Instagram speaks out: “It is not our intention to sell your photos”
After causing uproar yesterday with its new terms of service, social photo sharing service Instagram has made an attempt to clear up any confusion or anger directed its way from users.
Co-founder Kevin Systrom has spoken out to clarify the new terms, which when looked at in detail actually seem better than those that exist right now. “To be clear, it is not our intention to sell your photos. We are working on updated language in the terms to make sure this is clear.”
He acknowledged that the wording used in the new terms of service is poor, and that the company is to blame for the backlash from its user base. However, he makes clear that the company cannot sell your photos on for cash – this is written in the terms, but is worded in a way which could imply otherwise.
He also wants users to know that the company won’t be using their images in adverts without consent. “The language we proposed also raised question about whether your photos can be part of an advertisement,” he says. “We do not have plans for anything like this and because of that we’re going to remove the language that raised the question.”
Rather than sourcing its huge database of user uploaded images for any future adverts, the company is looking to try out different advertising types to monetise the service without annoying users with ads. Again, the language used in the terms caused this to be misconstrued. It seems what the company really wants to do is “match” you with adverts, similarly to how Google does with its targeted ads.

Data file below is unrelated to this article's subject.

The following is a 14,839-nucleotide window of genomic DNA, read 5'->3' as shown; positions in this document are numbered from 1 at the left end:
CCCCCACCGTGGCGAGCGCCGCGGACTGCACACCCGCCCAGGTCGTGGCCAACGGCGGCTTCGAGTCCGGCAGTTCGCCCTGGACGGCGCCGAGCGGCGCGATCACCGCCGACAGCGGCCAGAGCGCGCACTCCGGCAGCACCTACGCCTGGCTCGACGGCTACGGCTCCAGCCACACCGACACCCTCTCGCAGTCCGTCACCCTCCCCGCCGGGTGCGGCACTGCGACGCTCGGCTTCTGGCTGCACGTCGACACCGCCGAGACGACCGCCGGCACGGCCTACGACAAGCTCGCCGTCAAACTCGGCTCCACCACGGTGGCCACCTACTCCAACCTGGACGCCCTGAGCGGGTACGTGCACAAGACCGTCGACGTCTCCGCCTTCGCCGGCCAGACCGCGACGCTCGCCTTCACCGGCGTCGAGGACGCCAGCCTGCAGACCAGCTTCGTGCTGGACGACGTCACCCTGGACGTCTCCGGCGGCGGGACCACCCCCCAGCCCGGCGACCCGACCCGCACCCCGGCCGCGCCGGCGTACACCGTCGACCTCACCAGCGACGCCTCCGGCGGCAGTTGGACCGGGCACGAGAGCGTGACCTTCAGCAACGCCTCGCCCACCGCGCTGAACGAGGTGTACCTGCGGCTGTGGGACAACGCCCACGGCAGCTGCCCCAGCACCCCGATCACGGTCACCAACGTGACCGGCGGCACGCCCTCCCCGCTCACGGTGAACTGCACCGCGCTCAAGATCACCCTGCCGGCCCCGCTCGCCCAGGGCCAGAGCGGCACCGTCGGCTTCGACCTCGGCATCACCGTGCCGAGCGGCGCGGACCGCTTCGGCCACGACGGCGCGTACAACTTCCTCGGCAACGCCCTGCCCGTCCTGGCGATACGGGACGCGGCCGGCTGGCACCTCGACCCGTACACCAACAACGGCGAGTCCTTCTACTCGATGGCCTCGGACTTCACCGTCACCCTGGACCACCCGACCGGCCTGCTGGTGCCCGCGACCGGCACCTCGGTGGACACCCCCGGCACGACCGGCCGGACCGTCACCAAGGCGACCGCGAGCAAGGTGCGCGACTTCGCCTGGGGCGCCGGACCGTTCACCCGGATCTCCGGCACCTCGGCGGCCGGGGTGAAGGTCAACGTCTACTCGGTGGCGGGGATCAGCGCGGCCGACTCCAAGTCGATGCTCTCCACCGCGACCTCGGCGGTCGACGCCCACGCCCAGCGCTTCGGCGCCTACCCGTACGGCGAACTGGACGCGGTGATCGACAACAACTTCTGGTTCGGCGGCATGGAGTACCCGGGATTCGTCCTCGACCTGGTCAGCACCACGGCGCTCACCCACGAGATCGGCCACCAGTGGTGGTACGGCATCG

“Let’s say a business wanted to promote their account to gain more followers and Instagram was able to feature them in some way. In order to help make a more relevant and useful promotion, it would be helpful to see which of the people you follow also follow this business. In this way, some of the data you produce — like the actions you take (eg, following the account) and your profile photo — might show up if you are following this business.”
You can read the full post from Systrom right here, and if you’re a concerned Instagram user then we’d suggest you do.